Financial performance during the first half of the year became a delicate balancing act for the Top 10 publicly traded supermarket companies.
The challenge was to grow the top line while keeping margins and earnings strong, said analysts. The first half came under increasing competitive pressures from alternative formats and traditional supermarket chains that ratcheted up promotional pricing. Economic uncertainty gripping the country began to impact food sales for some during the latter part of the period. Safeway began to report softness in its top-line sales and trading down by shoppers.
Debra Levin, principal, Morgan Stanley Dean Witter, New York, said that what has affected the margins is overstoring in the marketplace. "Over time, as traditional operators and supercenters build more units, it just gets incrementally that much tougher," she said.
As a group, the 10 companies saw sales rise 11.8% from a year ago, while average same-store sales rose 1.7%, compared to 1.2% in the prior year. Meanwhile, operating income increased 9.7% for nine companies, excluding Delhaize America. This year's operating income for Delhaize America was not available due to the U.S. operation being incorporated under the Belgian-based Delhaize Group.
This year the Top 10 playing field changed with the now-defunct Grand Union falling off the list, replaced by Harris Teeter, which scored $1.2 billion in sales during the period, compared to Grand Union's $1.1 billion in sales last year for the same period.
For the most part, the companies turned in expected results, said most of the analysts.
Chuck Cerankosky, an analyst with McDonald Investments, Cleveland, who follows Kroger and Albertson's, said, "The biggest chains have the most opportunity to develop the economies of scale that will reduce their operating costs and allow them to grow earnings faster than sales."
For Mark Husson, first vice president for Merrill Lynch, New York, performance generally fell short. "It shows some capacity issues right now in the face of a slowing economy."
There were no surprises turned in by the big three multiregional chains. Safeway and Kroger met earnings and Albertson's improved slightly as it attempts a turnaround.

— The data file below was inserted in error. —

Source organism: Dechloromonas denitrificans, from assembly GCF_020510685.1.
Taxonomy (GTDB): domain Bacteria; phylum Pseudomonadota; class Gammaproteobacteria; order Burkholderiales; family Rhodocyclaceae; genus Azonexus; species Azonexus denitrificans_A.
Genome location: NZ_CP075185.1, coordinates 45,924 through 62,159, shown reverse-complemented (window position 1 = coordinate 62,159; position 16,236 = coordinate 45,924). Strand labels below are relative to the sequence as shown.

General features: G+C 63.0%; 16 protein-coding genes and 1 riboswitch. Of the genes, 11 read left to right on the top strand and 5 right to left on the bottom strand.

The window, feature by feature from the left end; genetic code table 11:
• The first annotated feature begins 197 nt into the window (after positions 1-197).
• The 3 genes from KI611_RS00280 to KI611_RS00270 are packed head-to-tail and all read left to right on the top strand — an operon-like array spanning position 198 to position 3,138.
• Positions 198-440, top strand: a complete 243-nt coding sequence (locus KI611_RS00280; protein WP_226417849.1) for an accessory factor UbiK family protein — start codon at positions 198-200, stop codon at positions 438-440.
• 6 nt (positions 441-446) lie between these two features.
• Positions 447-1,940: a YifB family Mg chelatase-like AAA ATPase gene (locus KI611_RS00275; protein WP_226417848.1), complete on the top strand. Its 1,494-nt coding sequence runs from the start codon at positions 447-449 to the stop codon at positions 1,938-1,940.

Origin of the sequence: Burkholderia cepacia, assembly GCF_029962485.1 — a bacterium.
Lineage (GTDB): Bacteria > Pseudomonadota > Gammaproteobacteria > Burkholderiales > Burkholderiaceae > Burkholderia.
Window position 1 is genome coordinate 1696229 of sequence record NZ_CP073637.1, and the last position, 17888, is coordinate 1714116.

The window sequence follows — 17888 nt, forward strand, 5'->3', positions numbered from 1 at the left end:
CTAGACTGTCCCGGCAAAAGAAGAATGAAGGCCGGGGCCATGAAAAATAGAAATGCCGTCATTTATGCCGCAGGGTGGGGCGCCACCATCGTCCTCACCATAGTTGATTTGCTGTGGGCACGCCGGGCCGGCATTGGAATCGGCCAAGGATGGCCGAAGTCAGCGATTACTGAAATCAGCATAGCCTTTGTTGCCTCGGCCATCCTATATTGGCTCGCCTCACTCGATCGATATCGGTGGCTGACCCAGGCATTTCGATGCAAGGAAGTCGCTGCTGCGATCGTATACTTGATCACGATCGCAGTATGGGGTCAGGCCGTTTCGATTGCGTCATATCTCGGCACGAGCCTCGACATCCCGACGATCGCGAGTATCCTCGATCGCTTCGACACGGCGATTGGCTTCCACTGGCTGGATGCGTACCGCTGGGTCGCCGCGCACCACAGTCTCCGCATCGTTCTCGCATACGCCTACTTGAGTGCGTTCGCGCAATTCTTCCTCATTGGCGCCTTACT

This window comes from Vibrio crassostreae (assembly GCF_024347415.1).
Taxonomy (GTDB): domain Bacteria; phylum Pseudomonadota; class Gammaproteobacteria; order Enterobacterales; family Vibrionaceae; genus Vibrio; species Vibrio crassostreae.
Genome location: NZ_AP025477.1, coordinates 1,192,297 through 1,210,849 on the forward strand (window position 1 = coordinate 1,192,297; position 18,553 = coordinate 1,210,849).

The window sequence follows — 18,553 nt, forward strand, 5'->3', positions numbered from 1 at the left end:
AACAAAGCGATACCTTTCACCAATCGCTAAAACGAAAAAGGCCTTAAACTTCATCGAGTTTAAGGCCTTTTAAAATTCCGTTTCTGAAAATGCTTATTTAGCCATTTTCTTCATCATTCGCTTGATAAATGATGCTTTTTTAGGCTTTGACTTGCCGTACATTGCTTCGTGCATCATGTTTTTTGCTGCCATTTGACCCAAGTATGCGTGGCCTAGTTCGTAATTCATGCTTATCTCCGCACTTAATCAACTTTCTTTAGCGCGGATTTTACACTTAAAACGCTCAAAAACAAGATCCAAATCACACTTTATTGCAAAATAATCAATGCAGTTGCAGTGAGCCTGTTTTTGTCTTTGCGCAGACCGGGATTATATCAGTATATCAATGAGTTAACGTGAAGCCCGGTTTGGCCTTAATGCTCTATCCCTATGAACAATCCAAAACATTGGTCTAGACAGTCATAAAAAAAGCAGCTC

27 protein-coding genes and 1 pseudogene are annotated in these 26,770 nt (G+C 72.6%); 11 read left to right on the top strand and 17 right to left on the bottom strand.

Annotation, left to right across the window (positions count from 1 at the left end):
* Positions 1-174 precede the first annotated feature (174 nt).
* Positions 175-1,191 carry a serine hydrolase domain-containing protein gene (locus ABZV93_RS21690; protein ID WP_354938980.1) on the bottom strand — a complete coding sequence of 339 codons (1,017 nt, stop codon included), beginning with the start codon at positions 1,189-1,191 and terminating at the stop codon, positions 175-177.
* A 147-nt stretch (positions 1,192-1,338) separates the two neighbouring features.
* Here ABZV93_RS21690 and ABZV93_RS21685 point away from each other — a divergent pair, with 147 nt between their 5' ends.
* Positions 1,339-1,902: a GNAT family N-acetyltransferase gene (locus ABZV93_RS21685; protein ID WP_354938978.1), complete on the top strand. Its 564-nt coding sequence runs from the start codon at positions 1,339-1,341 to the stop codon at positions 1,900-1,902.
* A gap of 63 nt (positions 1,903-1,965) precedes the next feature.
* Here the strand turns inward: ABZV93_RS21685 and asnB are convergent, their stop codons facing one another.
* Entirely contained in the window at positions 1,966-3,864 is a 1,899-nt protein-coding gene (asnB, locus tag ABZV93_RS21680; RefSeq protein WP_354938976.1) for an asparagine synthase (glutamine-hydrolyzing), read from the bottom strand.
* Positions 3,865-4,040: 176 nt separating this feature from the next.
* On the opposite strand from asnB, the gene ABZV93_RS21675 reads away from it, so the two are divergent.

The two European-owned food retailers -- Ahold and Delhaize America -- appear to be benefiting by acquisitions of food-service companies and Hannaford Bros. with Food Lion, respectively.
Pathmark's performance continued to draw praise from analysts, while Winn-Dixie drew disappointment for downgrading its earnings estimates for the remainder of the year. Going forward, analysts expect the climate to get more intense. Weak performance expectations are due to a weakening economy, rising job layoffs and consumer confidence falling into the dump.
"Consumers are worried about their jobs and they are cutting back on their spending, including at grocery stores," said Deborah Weinswig, food and drug chains analyst, Bear Stearns, New York.
"Consumer confidence is a factor. There is none," said San Francisco-based managing director Jonathan Ziegler for Deutsche Banc Alex. Brown, New York. "Therefore, you have a couple of cross currents. Trade-downs, as Steve Burd [Safeway] mentioned in a recent conference call, to peanut butter and jelly from lunchables and then to meal stretchers. But you also will have trade-offs from restaurants to supermarkets and to private label."
Jack Murphy, vice president, Credit Suisse First Boston, New York, said, "The environment is tough and sales have already been tough to come by. As you look out, it will be more of a challenge to generate the top line."
However, one bright spot is labor, noted Ted Bernstein, managing director, Dresdner Kleinwort Wasserstein-Grantchester, New York. "With the weakening environment you could see a lot of that pressure on wage rates [as it related to tight labor] be alleviated," he said.
According to Gary Giblen, senior vice president and director of research, C L King Associates, New York, tough times will separate the good operators from the bad. To manage, he said, "you have to have a lean cost structure. Safeway has defined the gold standard on that and some others follow pretty well. You have to be executing well, which is a challenge for somebody like Albertson's. They are still far from good in their execution." Giblen and others also noted the importance of a strong private-label program in a stressed economy.
However, Levin noted that Safeway's sales most recently have been a little soft and less than expected. "Safeway has found in several of their markets that there has been a lot of new square footage and this is hurting them in those markets, and in third quarter they have cited a shift in consumer spending -- less red meat and more chicken. Even though this is a very stable sector, there are soft cyclical elements to it," she said.